Mayor of Miami Beach Philip Levine nailed it when he compared Alan Faena to the Wizard of Oz. A well-dressed crowd huddled in the wind Monday night waiting for the Faena District’s co-owner to descend the circular staircase and cut the ribbon for Faena Forum (alas, the ribbon-cutting was done instead by his partner, Len Blavatnik).
Of his partnership with Faena, the billionaire said “a creative genius doesn’t exist without a business genius” — himself being the latter half of that equation.
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After OMA’s Shohei Shigematsu assured everyone he designed the cultural center and event space — a new dawn for the stale hotel ballroom — with a hurricane-proof facade, guests including Martha Stewart, Courtney Love, Jeffrey Deitch, Diplo, Vito Schnabel, Urs Fischer, Sarah Arison, Beth Rudin DeWoody, Kyle DeWoody, Sam Keller, Adam Lindemann, Brett Ratner and Jean Pigozzi filed in to the blare of horns by Cuba’s Los Carpinteros.
Ximena Caminos, Faena’s wife and artistic director for his developments, commanded the lobby’s pink marble amphitheater in a Roland Mouret gold cape and matching platform boots, custom-made in France. Like a magpie, Love flocked over to chat with Caminos. The rocker had been at rehearsal for “Kansas City Choir Boy,” Todd Almond’s musical theater work at the Arsht Center.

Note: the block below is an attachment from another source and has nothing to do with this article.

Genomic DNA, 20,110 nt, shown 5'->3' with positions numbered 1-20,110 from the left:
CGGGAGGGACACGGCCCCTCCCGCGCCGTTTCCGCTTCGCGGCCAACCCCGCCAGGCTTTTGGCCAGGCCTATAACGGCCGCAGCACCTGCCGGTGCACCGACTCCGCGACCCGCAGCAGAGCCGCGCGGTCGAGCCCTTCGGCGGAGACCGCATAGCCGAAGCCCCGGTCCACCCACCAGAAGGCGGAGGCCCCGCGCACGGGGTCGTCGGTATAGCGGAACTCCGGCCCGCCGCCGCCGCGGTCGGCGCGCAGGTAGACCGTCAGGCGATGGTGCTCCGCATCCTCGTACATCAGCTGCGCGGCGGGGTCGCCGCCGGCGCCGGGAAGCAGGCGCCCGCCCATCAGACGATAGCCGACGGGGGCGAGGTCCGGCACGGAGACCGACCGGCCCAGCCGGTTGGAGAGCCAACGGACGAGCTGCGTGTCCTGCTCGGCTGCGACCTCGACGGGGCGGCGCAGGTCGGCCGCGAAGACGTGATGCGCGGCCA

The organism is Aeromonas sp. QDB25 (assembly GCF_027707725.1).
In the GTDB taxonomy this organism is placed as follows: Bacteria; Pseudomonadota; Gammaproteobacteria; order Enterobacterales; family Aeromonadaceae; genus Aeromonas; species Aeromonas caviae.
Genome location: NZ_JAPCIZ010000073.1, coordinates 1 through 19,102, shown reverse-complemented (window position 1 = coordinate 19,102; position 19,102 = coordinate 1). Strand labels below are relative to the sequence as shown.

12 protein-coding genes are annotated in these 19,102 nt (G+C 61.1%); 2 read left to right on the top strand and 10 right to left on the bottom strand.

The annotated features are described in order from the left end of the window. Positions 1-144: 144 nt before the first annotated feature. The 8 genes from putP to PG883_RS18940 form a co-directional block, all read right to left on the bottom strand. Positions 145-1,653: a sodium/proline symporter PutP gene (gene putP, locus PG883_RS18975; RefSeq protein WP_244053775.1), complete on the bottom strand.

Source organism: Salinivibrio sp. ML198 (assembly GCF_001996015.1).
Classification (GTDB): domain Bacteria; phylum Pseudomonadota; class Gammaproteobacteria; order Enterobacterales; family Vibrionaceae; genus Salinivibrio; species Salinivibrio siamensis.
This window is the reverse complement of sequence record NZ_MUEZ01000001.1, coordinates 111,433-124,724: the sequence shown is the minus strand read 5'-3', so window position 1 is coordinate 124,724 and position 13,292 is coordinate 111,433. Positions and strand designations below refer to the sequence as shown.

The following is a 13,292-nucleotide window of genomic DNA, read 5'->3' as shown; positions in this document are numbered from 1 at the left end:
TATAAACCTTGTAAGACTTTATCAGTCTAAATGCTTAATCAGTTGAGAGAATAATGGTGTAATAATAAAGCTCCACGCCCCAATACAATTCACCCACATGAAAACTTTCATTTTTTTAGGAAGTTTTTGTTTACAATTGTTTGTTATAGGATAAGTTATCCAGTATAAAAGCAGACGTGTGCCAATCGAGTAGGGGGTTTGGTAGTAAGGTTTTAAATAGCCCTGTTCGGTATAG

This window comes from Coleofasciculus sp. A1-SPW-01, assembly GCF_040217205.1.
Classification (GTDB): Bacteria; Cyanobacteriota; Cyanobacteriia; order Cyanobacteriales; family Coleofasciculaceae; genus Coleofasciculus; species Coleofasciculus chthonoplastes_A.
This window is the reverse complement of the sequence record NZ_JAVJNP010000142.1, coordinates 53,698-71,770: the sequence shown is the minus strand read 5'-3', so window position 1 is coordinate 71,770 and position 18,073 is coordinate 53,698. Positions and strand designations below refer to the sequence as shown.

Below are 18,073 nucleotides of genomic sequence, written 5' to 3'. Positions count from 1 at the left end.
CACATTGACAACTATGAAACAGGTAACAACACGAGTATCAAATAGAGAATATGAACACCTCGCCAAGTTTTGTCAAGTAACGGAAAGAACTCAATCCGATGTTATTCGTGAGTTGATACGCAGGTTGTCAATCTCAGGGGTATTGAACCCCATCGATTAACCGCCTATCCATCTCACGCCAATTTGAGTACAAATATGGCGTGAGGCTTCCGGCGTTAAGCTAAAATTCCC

“It’s the perfect situation. I can sleep all day, do my musical and go out all night — if I want to,” said Love, who’s known for epic shopping sprees at the Webster. “My whole per diem is going there.”
Ratner and his fiancée Elizabeth Whitson, a model-actress turned jewelry designer (according to Love, her pieces have a hint of Halston), were also in his hometown to fête his Hilhaven Lodge auction with Paddle8 to benefit the Simon Wiesenthal Center and the Museum of Tolerance. Its 100 pieces of Hollywood memorabilia represent a smidgen of his collection, which he estimates at 20,000 works.
“I’m a high-end hoarder,” said Ratner, who’s hosting a luncheon at Soho Beach House on Wednesday.
Shigematsu and choreographer Pam Tanowitz’s commissioned work, “Once With Me, Once Without Me,” inaugurated the all-white domed theater-in-the-round upstairs. Miami City Ballet students danced in Sybilla Sorondo Myelzwinska’s costumes to Dan Siegler’s music. The stage’s cutouts for seating gave new meaning to the art of performance as the audience watched each other as much as the dancers.
It’s just the beginning for the convertible space, where Madonna and Chris Rock will perform Friday for 1,000 people.
“We simulated 20 types of events,” said Shigematsu, who noted he is eager for fashion shows. “I’d love to see an emerging designer, especially a Latin American, because this place is about the new.”